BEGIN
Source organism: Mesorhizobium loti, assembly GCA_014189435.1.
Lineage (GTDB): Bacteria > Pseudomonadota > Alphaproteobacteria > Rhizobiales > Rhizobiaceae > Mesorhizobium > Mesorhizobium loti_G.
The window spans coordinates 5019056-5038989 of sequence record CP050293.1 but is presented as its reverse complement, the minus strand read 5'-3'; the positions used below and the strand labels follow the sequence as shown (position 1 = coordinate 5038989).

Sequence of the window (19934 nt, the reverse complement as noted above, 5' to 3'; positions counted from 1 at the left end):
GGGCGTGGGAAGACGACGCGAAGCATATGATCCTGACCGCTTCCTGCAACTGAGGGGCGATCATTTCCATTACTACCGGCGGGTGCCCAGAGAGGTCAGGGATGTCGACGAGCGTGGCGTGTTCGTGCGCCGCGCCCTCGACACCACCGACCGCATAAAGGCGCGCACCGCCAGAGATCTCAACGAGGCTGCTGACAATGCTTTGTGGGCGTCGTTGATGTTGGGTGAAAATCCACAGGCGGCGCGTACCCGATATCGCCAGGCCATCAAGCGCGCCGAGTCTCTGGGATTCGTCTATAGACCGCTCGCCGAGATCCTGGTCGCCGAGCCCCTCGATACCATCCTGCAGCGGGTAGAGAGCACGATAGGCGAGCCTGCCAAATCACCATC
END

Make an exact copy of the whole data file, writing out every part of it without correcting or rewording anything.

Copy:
Source organism: Mesorhizobium loti, assembly GCA_014189435.1.
Lineage (GTDB): Bacteria > Pseudomonadota > Alphaproteobacteria > Rhizobiales > Rhizobiaceae > Mesorhizobium > Mesorhizobium loti_G.
The window spans coordinates 5019056-5038989 of sequence record CP050293.1 but is presented as its reverse complement, the minus strand read 5'-3'; the positions used below and the strand labels follow the sequence as shown (position 1 = coordinate 5038989).

Sequence of the window (19934 nt, the reverse complement as noted above, 5' to 3'; positions counted from 1 at the left end):
GGGCGTGGGAAGACGACGCGAAGCATATGATCCTGACCGCTTCCTGCAACTGAGGGGCGATCATTTCCATTACTACCGGCGGGTGCCCAGAGAGGTCAGGGATGTCGACGAGCGTGGCGTGTTCGTGCGCCGCGCCCTCGACACCACCGACCGCATAAAGGCGCGCACCGCCAGAGATCTCAACGAGGCTGCTGACAATGCTTTGTGGGCGTCGTTGATGTTGGGTGAAAATCCACAGGCGGCGCGTACCCGATATCGCCAGGCCATCAAGCGCGCCGAGTCTCTGGGATTCGTCTATAGACCGCTCGCCGAGATCCTGGTCGCCGAGCCCCTCGATACCATCCTGCAGCGGGTAGAGAGCACGATAGGCGAGCCTGCCAAATCACCATC